Obviously, a container of milk won’t sour at precisely 12:01 a.m. on the stamped date. But the dates on labels can be tricky.
The Food and Drug Administration doesn’t regulate expiration dates except on baby formula. Many dates are there for the benefit of the store, not the consumer.
– A “sell by” date indicates how long a store should display a product on its shelves. Foods can still be tasty and are safe for several days longer if stored properly.
– A “use by” or “best if used by” date comes from the manufacturer and refers to taste and texture, not safety.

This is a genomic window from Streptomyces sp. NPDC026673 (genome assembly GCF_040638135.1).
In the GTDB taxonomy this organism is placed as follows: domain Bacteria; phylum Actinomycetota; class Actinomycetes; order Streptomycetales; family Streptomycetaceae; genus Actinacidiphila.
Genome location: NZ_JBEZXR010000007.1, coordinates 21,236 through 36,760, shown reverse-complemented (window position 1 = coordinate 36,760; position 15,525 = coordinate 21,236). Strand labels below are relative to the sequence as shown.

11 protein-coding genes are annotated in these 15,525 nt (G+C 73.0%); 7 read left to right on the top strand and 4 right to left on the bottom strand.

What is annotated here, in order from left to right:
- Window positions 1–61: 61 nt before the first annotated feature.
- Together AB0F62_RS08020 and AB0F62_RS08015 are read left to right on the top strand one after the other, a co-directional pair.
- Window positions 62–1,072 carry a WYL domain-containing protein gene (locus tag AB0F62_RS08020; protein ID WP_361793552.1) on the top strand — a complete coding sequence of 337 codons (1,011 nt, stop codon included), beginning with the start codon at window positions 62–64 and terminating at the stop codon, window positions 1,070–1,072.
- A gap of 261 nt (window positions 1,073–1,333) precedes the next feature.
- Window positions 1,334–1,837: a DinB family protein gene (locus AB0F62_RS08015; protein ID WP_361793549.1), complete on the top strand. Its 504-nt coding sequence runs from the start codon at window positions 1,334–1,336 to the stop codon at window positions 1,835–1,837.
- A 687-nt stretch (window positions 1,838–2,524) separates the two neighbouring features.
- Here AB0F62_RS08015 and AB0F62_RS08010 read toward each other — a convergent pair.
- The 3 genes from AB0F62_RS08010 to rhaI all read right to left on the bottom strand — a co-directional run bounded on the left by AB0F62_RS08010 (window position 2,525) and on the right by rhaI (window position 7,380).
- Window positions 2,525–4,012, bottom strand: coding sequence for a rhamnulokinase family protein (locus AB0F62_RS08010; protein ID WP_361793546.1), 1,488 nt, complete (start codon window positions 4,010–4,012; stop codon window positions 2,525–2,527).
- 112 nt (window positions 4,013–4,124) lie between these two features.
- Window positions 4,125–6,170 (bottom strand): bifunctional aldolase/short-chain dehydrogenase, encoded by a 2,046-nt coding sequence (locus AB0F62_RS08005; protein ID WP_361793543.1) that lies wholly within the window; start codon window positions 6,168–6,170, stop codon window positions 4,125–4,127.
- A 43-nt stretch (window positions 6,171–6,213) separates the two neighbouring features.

– An “expiration” date is the only packaging date related to food safety. If this date has passed, throw the food out.
Unfortunately, 30 percent to 40 percent of all harvested food in this country ends up wasted, much of it by consumers who waited too long to eat it, or worried it had gone bad, according to a report last month in PLOS One.
Adding to the confusion: Foods spoil at different rates, depending on their type and growing conditions, as well as how they were harvested, transported and distributed, and how they have been stored after being purchased, said Robert B. Gravani, a professor of food science at Cornell University.
Looking closely at food isn’t a good way to check for spoilage, Dr. Gravani said, because bacteria are largely invisible.
Source: New York Times